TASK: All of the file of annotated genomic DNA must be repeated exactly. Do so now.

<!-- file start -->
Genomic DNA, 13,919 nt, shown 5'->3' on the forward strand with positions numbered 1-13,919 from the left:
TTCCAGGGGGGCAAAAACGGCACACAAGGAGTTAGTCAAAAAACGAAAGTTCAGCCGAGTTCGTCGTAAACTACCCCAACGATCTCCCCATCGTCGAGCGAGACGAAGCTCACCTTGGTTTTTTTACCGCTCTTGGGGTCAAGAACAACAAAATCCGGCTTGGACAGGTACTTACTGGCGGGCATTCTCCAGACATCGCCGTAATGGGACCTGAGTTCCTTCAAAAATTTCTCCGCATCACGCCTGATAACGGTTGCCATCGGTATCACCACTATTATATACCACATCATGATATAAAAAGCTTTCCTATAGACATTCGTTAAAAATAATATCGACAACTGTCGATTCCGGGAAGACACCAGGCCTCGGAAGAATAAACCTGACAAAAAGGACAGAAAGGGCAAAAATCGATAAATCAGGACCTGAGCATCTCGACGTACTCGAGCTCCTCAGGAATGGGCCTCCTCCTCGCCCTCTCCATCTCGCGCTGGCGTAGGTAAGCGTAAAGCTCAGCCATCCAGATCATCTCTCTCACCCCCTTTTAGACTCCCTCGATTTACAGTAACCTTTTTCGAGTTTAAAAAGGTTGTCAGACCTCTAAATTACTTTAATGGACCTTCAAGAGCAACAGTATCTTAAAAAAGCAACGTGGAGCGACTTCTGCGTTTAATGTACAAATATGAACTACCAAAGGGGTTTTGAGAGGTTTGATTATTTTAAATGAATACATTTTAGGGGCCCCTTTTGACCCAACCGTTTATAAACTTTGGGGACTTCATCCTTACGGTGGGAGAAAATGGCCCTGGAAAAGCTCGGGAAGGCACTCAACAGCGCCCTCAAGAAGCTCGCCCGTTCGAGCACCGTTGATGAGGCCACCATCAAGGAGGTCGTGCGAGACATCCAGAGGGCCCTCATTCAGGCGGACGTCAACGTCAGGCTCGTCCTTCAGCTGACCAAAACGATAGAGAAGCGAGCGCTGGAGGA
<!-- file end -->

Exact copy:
Genomic DNA, 13,919 nt, shown 5'->3' on the forward strand with positions numbered 1-13,919 from the left:
TTCCAGGGGGGCAAAAACGGCACACAAGGAGTTAGTCAAAAAACGAAAGTTCAGCCGAGTTCGTCGTAAACTACCCCAACGATCTCCCCATCGTCGAGCGAGACGAAGCTCACCTTGGTTTTTTTACCGCTCTTGGGGTCAAGAACAACAAAATCCGGCTTGGACAGGTACTTACTGGCGGGCATTCTCCAGACATCGCCGTAATGGGACCTGAGTTCCTTCAAAAATTTCTCCGCATCACGCCTGATAACGGTTGCCATCGGTATCACCACTATTATATACCACATCATGATATAAAAAGCTTTCCTATAGACATTCGTTAAAAATAATATCGACAACTGTCGATTCCGGGAAGACACCAGGCCTCGGAAGAATAAACCTGACAAAAAGGACAGAAAGGGCAAAAATCGATAAATCAGGACCTGAGCATCTCGACGTACTCGAGCTCCTCAGGAATGGGCCTCCTCCTCGCCCTCTCCATCTCGCGCTGGCGTAGGTAAGCGTAAAGCTCAGCCATCCAGATCATCTCTCTCACCCCCTTTTAGACTCCCTCGATTTACAGTAACCTTTTTCGAGTTTAAAAAGGTTGTCAGACCTCTAAATTACTTTAATGGACCTTCAAGAGCAACAGTATCTTAAAAAAGCAACGTGGAGCGACTTCTGCGTTTAATGTACAAATATGAACTACCAAAGGGGTTTTGAGAGGTTTGATTATTTTAAATGAATACATTTTAGGGGCCCCTTTTGACCCAACCGTTTATAAACTTTGGGGACTTCATCCTTACGGTGGGAGAAAATGGCCCTGGAAAAGCTCGGGAAGGCACTCAACAGCGCCCTCAAGAAGCTCGCCCGTTCGAGCACCGTTGATGAGGCCACCATCAAGGAGGTCGTGCGAGACATCCAGAGGGCCCTCATTCAGGCGGACGTCAACGTCAGGCTCGTCCTTCAGCTGACCAAAACGATAGAGAAGCGAGCGCTGGAGGA